40. I have had a huge increase in bumble bees in my western Oregon Willamette Valley home. They love all the California poppies and lavender I have growing. Just about any plant or bush I have that is purple to blue seems to attract them. We also have a good increase in honey bees who love my rudeccia flowers. This year I turned my yard into a bee, butterfly and humming bird jungle and have had good results. For some reason my Gazannia plants have not done well.


  41. Thank you for this enlightening article. Didn’t know honey bees were not native in the U.S. and it seems they have been the only ones that are reported disappearing. I haven’t seen a bumble bee for a long time here in lower Idaho. Thanks again and keep this campaign to save the bumble bees and other species at the front of news.

  42. I noticed many bumblebees and other pollinators in my yard in the Spring. They were great in pollinating my blueberry plants. However, come July when my lavender was in full bloom, I noticed very few pollinators and no bumblebees, which was quite unusual. We are surrounded by farm land and planting this year includes soy, corn, and potato. My yard is full of differing flowering plants as well as wild areas both in the front and back lawn. I don’t know what to do now, but it is very worrisome. I hope Canada (I live in PEI) can outlaw these seeds before more damage is done.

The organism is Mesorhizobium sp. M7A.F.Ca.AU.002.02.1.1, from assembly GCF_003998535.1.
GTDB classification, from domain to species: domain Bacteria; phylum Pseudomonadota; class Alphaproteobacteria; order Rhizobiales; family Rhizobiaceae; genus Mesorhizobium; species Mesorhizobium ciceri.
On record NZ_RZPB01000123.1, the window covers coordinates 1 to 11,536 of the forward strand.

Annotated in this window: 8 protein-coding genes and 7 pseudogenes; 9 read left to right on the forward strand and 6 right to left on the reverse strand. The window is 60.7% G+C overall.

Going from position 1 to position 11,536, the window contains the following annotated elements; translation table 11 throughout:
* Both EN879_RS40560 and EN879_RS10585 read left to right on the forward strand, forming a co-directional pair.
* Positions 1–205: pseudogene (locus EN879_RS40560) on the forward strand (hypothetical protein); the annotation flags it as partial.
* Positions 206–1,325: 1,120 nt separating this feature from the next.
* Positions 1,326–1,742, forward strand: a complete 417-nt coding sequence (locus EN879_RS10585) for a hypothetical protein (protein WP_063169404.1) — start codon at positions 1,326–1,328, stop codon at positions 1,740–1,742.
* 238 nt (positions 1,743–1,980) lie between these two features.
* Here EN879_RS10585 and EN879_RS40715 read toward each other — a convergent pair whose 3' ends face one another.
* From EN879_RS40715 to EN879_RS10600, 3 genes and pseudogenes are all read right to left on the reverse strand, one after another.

43. Thanks for your efforts!
    I did photograph Rusty Patch Bumblebees in Central Oregon in a dry canyon area. It/they were being sustained by the indigenous plant, mullein, as were yellow butterflies and migrating songbirds. FYI.
    just sharing where I saw several individuals. I hope they come back. . . like milkweed. They used to be so common – a daily joy.